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Inicio Cirugía y Cirujanos (English Edition) Gallbladder agenesis. Case report
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Vol. 83. Issue 5.
Pages 424-428 (September - October 2015)
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2386
Vol. 83. Issue 5.
Pages 424-428 (September - October 2015)
Clinical case
DOI: 10.1016/j.circen.2015.10.010
Open Access
Gallbladder agenesis. Case report
Agenesia de la vesícula biliar. Reporte de caso
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Ricardo Cavazos-García
Corresponding author
Lmagreco@hotmail.com

Corresponding author at: Antiguo Camino a Villa de Santiago #3213, Colonia Altavista Sur, C.P. 64740, Monterrey, Nuevo León, Mexico. Tel.: +52 818 115 8230; fax: +52 8333 1061.
, José Antonio Díaz-Elizondo, Eduardo Flores-Villalba, Héctor Alejandro Rodríguez-García
Cirugía General, Programa Multicéntrico de Residencias Médicas, Escuela de Medicina y Ciencias de la Salud del Tecnológico de Monterrey, Monterrey, Nuevo León, Mexico
Article information
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Abstract
Background

Gallbladder agenesis is a very rare congenital abnormality of the biliary tract. The diagnosis is made during surgery, because all preoperative studies have failed to identify this malformation.

The purpose of this article is to present a case of gallbladder agenesis diagnosed during surgery, its management, and a review of the literature.

Clinical case

The case involves a sixty-two year-old female, referring to repeated biliary colic symptoms. The abdominal ultrasound diagnosed cholelithiasis. It was impossible to identify the gallbladder during surgery. Diagnosis was confirmed by intra-operative cholangiography.

Discussion

Preoperative diagnostic workup has failed to recognise patients with gallbladder agenesis. It is currently recommended to abandon the surgery once this diagnosis is suspected and confirm it by a cholangio-magnetic resonance scan in order to avoid a bile duct injury.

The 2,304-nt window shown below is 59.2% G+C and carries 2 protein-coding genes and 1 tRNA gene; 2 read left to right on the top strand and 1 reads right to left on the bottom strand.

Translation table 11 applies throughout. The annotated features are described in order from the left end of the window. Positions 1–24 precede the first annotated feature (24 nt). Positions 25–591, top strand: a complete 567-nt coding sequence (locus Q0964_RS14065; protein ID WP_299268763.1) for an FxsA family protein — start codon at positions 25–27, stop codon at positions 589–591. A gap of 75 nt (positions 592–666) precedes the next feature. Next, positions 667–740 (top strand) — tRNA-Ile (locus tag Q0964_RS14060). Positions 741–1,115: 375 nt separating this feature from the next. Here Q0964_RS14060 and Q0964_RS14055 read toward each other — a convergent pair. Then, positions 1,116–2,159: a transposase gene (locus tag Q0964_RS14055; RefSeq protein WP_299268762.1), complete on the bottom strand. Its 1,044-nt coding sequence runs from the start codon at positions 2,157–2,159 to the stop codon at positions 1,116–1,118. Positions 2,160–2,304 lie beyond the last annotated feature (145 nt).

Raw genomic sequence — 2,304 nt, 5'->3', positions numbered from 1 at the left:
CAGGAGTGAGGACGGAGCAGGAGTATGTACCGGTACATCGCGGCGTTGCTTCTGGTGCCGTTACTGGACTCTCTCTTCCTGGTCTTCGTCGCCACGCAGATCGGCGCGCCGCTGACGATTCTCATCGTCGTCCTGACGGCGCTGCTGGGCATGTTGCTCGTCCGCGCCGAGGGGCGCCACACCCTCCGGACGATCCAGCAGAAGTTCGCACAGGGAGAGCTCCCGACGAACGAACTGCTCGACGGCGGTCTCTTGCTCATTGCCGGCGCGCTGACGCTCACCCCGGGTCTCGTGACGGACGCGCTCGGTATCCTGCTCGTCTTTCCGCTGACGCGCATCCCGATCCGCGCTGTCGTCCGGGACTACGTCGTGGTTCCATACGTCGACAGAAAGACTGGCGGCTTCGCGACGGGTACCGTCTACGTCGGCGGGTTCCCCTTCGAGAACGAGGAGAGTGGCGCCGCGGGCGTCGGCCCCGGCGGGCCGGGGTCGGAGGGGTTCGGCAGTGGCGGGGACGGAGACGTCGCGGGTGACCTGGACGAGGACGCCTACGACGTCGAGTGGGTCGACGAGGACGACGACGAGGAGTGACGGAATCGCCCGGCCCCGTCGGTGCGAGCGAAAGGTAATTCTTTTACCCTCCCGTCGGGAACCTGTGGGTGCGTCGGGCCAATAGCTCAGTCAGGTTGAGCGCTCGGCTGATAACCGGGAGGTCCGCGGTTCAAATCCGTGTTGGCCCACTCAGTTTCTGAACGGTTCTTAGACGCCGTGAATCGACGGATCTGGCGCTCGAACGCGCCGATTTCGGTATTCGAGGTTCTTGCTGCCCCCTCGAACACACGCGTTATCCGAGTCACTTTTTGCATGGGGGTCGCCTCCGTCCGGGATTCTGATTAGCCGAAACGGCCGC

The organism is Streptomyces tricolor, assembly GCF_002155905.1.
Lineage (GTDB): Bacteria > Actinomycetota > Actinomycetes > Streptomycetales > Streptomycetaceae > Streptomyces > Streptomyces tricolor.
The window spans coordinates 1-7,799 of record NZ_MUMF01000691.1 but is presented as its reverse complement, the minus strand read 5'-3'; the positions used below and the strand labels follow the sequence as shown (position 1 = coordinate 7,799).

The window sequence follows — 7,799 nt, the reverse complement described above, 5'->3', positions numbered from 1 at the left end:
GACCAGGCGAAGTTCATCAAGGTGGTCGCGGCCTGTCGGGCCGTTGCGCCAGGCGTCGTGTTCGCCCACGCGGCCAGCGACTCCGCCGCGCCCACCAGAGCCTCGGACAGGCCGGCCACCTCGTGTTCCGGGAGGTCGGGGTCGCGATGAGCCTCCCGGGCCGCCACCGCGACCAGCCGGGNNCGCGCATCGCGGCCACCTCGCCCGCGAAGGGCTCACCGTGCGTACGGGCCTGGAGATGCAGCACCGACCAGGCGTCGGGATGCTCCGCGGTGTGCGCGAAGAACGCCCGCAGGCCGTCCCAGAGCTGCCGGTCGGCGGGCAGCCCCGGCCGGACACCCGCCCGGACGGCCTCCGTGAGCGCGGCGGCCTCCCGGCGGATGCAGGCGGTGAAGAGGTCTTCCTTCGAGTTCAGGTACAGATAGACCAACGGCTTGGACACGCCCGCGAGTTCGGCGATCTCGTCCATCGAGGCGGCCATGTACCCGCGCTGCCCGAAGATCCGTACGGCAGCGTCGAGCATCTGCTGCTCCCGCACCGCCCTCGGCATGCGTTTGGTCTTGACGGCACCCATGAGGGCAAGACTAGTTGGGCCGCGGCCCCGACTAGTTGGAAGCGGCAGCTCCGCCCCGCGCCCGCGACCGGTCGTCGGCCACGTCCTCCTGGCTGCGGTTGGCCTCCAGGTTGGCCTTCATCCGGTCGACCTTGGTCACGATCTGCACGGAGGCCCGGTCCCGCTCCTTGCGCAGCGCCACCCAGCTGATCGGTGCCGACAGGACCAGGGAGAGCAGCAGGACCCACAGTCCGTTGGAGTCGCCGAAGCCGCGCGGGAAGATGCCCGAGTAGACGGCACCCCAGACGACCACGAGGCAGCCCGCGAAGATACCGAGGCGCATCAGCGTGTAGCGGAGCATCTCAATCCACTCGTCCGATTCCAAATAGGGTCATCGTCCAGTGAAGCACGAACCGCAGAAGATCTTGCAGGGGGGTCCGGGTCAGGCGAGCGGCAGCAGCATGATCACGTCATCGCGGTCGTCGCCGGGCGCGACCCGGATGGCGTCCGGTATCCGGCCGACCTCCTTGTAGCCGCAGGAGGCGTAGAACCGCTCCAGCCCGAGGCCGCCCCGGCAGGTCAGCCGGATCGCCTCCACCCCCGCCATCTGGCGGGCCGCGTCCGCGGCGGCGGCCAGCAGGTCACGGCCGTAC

Conclusions

Agenesis of the gallbladder is a rare congenital abnormality of the biliary tree. Every surgeon must keep this rare entity in mind when a “difficult dissection” or an anatomic variant is identified during surgery, and make use of an intra-operative cholangiography, mainly to prevent a bile duct injury.

Keywords:
Agenesis of gallbladder
Congenital abnormalities of gallbladder
Gallbladder malformation
Resumen
Antecedentes

La agenesia de la vesícula biliar es la malformación menos frecuente de las vías biliares. Su diagnóstico suele realizarse en el transoperatorio. Los estudios de imagen son poco efectivos para detectar esta malformación congénita.

Objetivo

Presentar un caso clínico diagnosticado en el transoperatorio de agenesia de la vesícula biliar, su manejo y una revisión de la literatura.

Caso clínico

Mujer de 62 años de edad, la cual acude a consulta por presentar cólicos biliares de repetición. El reporte de ultrasonido abdominal describe datos compatibles con colecistolitiasis. Al realizar la laparoscopia, no se identificó la vesícula biliar. Se confirmó el diagnóstico por colangiografía transoperatoria.

Discusión

Durante el preoperatorio es difícil identificar a pacientes con agenesia vesicular. Actualmente se recomienda abandonar la laparoscopia cuando se sospecha agenesia vesicular para evitar lesionar las vías biliares, y confirmar el diagnóstico en el postoperatorio por colangiorresonancia magnética.

Conclusiones

La agenesia de la vesícula biliar es una malformación poco frecuente de la vía biliar y el cirujano debe sospechar esta entidad, o bien una variante anatómica, cuando una disección es difícil o bien durante la colecistectomía por laparoscopia en la que se requiere hacer uso de la colangiografía transoperatoria, sobre todo para prevenir una lesión de la vía biliar.

Palabras clave:
Agenesia vesícula biliar
Anormalidades congénitas de la vesícula biliar
Malformación de la vesícula biliar
Full Text
Background

According to Beuran,1 gallbladder agenesis was reported for the first time in 1702 by Bergman, and since then, only 413 cases have been reported in medical literature world-wide. The rarity and low incidence of this condition is a reason for it to be published in a Mexican journal, as there are no more than 3 reported cases in Latin American medical journals.2–4 It is the least common congenital malformation of the bile duct. The average age at which it presents is 46. It has a prevalence of 0.007–0.13%, with a variation between surgical series and autopsy series. The female to male ratio is 2–3:1 and it is 40–65% associated with other congenital malformations, such as: xantomatosis cerebrotendinosa, Opitz syndrome, Klippel-Feil syndrome, amongst others.5 The malformation occurs during the third week of gestation, when the hepatic diverticular bud fails to develop as the gallbladder is being formed.6

We present a clinical case diagnosed with gallbladder agenesis during the intraoperative period; we also describe its management, and evolution and perform a review of medical literature.